BLOOMINGTON — Illinois State University students were talking trash on Tuesday.
“For a smoke-free campus, there sure are a lot of cigarette butts,” said senior Troy Schaeflein, an acting major from Bolingbrook.
He made his observation while picking up trash and recyclables on and near campus as part of an Earth Day event organized by ISU's Office of Sustainability. Earth Day is officially April 22, but events occur throughout the week.
“It's amazing how you just get so numb to garbage and think it's part of the dirt, but it's not,” said Schaeflein.
About 50 students and staff took part in cleanup from about noon to 1:30, fanning out from the quad in small teams, according to Camilla Banaszczyk, a senior in public relations from Crystal Lake, who organized the event as an intern in the Office of Sustainability.
Banaszczyk said blue bags were used for recyclables and clear ones for trash that can't be recycled.
In addition to the organized cleanup, the Earth Day celebration included a Sustainability Expo on the quad with a number of campus and community groups represented, including Friends of Constitution Trail, Green Top Grocery, the ISU Solar Car team and Fix-It Friday, which does simple mending and clothing repairs to keep items out of the trash.
Several students remarked that, once you start looking for trash, it seems to be everywhere.
“There's just so much, so much,” said senior Tori DeLaney of Steger, shaking her head as she walked along Constitution Trail, north of Uptown Circle.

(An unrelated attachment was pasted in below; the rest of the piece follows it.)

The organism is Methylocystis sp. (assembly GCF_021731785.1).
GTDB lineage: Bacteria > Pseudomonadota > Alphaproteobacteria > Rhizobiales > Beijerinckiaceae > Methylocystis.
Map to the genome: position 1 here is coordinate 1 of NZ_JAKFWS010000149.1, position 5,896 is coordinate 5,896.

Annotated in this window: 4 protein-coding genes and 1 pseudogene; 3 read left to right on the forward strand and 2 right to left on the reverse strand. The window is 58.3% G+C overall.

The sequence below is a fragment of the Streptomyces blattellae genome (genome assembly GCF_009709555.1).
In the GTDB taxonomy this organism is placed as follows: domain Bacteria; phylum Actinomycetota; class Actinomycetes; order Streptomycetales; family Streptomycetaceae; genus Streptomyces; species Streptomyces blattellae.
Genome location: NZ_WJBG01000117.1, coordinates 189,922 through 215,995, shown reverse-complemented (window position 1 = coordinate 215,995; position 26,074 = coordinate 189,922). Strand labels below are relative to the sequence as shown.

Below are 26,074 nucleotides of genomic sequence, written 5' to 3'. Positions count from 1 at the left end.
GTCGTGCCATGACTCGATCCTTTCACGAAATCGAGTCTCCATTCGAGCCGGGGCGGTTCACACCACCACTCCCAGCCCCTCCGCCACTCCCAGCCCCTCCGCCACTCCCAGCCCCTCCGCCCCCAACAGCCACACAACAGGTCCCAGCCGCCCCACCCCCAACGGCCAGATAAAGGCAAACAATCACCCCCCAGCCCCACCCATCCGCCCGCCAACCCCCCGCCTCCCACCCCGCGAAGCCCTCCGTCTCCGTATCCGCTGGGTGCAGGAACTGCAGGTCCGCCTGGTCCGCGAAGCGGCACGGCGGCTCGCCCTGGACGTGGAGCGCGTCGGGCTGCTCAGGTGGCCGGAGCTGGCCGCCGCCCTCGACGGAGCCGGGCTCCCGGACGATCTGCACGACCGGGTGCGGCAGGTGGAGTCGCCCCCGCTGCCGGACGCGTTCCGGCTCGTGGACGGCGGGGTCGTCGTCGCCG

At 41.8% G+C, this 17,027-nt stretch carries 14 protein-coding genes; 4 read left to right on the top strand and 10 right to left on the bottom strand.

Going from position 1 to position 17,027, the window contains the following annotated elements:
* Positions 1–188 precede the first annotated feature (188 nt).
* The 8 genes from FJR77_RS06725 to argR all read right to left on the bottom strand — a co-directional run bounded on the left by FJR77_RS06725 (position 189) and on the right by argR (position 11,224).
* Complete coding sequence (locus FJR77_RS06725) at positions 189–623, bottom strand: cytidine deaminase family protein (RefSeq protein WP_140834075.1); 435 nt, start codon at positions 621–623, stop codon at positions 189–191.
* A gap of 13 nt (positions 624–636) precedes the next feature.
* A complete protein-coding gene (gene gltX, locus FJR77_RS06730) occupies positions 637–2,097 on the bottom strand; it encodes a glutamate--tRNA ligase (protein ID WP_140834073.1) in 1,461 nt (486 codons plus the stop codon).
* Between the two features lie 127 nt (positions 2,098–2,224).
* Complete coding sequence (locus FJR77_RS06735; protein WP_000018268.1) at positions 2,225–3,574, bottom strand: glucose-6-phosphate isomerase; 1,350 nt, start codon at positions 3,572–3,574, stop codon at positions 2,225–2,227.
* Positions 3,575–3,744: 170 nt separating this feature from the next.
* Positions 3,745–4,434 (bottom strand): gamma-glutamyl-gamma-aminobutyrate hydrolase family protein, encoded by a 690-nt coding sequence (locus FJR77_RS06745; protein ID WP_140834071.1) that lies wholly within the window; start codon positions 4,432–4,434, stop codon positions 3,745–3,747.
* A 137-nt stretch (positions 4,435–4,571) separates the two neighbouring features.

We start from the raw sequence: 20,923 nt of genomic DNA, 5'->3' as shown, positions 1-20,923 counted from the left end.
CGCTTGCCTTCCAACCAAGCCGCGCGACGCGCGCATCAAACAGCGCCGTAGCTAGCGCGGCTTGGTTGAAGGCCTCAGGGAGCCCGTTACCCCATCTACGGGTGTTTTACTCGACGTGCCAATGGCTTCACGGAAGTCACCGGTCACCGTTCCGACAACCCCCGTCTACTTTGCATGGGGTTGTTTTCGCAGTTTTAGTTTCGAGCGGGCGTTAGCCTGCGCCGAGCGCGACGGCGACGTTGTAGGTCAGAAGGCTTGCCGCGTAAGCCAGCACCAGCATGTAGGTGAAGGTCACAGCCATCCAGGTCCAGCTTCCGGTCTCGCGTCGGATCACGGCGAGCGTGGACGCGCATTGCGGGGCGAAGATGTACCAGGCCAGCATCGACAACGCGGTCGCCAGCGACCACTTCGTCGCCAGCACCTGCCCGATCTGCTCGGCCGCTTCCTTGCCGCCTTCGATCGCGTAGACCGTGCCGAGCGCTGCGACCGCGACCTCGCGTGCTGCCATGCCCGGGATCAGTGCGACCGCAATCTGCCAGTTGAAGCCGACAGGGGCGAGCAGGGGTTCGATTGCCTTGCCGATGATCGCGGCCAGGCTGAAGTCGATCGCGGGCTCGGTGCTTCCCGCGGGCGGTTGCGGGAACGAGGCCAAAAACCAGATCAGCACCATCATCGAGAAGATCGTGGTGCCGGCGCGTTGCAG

“This cause of a better environment has been a big passion since I was little,” said the acting and speech pathology major. “It's something I really care about even though I'm not studying it.”
If you think trash doesn't “grow” on trees, look up.
DeLaney and Elisabeth Reed, who will become director of the Office of Sustainability in June, had to deal with sharp thorns on a locust tree to remove a plastic grocery bag from its grasp.
Emily Hendle of Marengo, a sophomore in middle level education, said a lot of what her group from the Phi Sigma Sigma sorority collected were “simple things that people could pick up if they really tried.” That included about 30 bottles they found that will be recycled because of the cleanup.
Freshman Jackie Bauer, a mass media major from Chicago, said rather than just talking about the environment, “actually going out and doing something feels really good.”
The team that Schaeflein participated with found mostly broken bottles. Most were near a large trash container where, they speculated, the consumers of the beverages attempted to throw them without much accuracy.
Symbolic of nature's resilience, the group also found the top of a broken bottle, encrusted with dirt, from which a small green plant had sprouted.